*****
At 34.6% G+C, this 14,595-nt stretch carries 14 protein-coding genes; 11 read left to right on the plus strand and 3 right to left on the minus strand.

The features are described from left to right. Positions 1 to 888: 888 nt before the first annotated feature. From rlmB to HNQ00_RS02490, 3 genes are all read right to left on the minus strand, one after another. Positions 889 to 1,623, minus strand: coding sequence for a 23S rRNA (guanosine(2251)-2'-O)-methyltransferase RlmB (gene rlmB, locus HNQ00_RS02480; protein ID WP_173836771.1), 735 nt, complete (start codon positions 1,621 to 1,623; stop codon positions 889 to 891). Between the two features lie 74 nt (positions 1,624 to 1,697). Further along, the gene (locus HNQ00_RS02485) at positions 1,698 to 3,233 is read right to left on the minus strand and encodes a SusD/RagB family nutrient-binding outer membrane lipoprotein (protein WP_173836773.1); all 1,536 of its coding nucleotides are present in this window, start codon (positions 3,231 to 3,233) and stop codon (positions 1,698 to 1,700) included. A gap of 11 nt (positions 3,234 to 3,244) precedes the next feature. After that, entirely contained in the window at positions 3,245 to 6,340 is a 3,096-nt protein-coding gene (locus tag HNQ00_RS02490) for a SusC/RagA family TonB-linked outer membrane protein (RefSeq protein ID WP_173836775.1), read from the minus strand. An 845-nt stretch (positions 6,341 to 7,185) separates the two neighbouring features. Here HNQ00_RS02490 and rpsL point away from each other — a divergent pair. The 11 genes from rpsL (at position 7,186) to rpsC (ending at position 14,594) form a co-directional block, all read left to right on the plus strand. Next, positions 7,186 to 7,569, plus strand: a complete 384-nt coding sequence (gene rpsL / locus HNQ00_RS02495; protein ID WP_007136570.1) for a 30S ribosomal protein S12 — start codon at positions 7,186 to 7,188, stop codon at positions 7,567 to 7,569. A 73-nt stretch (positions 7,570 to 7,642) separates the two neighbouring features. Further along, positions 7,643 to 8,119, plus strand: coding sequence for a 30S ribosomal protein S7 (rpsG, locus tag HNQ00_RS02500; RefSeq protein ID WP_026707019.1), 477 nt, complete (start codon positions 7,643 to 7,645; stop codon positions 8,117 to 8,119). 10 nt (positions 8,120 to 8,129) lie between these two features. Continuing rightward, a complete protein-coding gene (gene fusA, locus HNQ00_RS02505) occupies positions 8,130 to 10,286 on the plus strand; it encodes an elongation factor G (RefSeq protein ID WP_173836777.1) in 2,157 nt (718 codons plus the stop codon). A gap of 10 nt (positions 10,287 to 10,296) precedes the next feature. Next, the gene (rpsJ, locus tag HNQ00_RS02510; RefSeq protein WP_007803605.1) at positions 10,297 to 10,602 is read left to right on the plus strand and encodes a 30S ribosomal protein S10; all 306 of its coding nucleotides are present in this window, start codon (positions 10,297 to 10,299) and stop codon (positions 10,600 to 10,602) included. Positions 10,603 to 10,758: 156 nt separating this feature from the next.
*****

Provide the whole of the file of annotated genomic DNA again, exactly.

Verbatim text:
At 34.6% G+C, this 14,595-nt stretch carries 14 protein-coding genes; 11 read left to right on the plus strand and 3 right to left on the minus strand.

The features are described from left to right. Positions 1 to 888: 888 nt before the first annotated feature. From rlmB to HNQ00_RS02490, 3 genes are all read right to left on the minus strand, one after another. Positions 889 to 1,623, minus strand: coding sequence for a 23S rRNA (guanosine(2251)-2'-O)-methyltransferase RlmB (gene rlmB, locus HNQ00_RS02480; protein ID WP_173836771.1), 735 nt, complete (start codon positions 1,621 to 1,623; stop codon positions 889 to 891). Between the two features lie 74 nt (positions 1,624 to 1,697). Further along, the gene (locus HNQ00_RS02485) at positions 1,698 to 3,233 is read right to left on the minus strand and encodes a SusD/RagB family nutrient-binding outer membrane lipoprotein (protein WP_173836773.1); all 1,536 of its coding nucleotides are present in this window, start codon (positions 3,231 to 3,233) and stop codon (positions 1,698 to 1,700) included. A gap of 11 nt (positions 3,234 to 3,244) precedes the next feature. After that, entirely contained in the window at positions 3,245 to 6,340 is a 3,096-nt protein-coding gene (locus tag HNQ00_RS02490) for a SusC/RagA family TonB-linked outer membrane protein (RefSeq protein ID WP_173836775.1), read from the minus strand. An 845-nt stretch (positions 6,341 to 7,185) separates the two neighbouring features. Here HNQ00_RS02490 and rpsL point away from each other — a divergent pair. The 11 genes from rpsL (at position 7,186) to rpsC (ending at position 14,594) form a co-directional block, all read left to right on the plus strand. Next, positions 7,186 to 7,569, plus strand: a complete 384-nt coding sequence (gene rpsL / locus HNQ00_RS02495; protein ID WP_007136570.1) for a 30S ribosomal protein S12 — start codon at positions 7,186 to 7,188, stop codon at positions 7,567 to 7,569. A 73-nt stretch (positions 7,570 to 7,642) separates the two neighbouring features. Further along, positions 7,643 to 8,119, plus strand: coding sequence for a 30S ribosomal protein S7 (rpsG, locus tag HNQ00_RS02500; RefSeq protein ID WP_026707019.1), 477 nt, complete (start codon positions 7,643 to 7,645; stop codon positions 8,117 to 8,119). 10 nt (positions 8,120 to 8,129) lie between these two features. Continuing rightward, a complete protein-coding gene (gene fusA, locus HNQ00_RS02505) occupies positions 8,130 to 10,286 on the plus strand; it encodes an elongation factor G (RefSeq protein ID WP_173836777.1) in 2,157 nt (718 codons plus the stop codon). A gap of 10 nt (positions 10,287 to 10,296) precedes the next feature. Next, the gene (rpsJ, locus tag HNQ00_RS02510; RefSeq protein WP_007803605.1) at positions 10,297 to 10,602 is read left to right on the plus strand and encodes a 30S ribosomal protein S10; all 306 of its coding nucleotides are present in this window, start codon (positions 10,297 to 10,299) and stop codon (positions 10,600 to 10,602) included. Positions 10,603 to 10,758: 156 nt separating this feature from the next.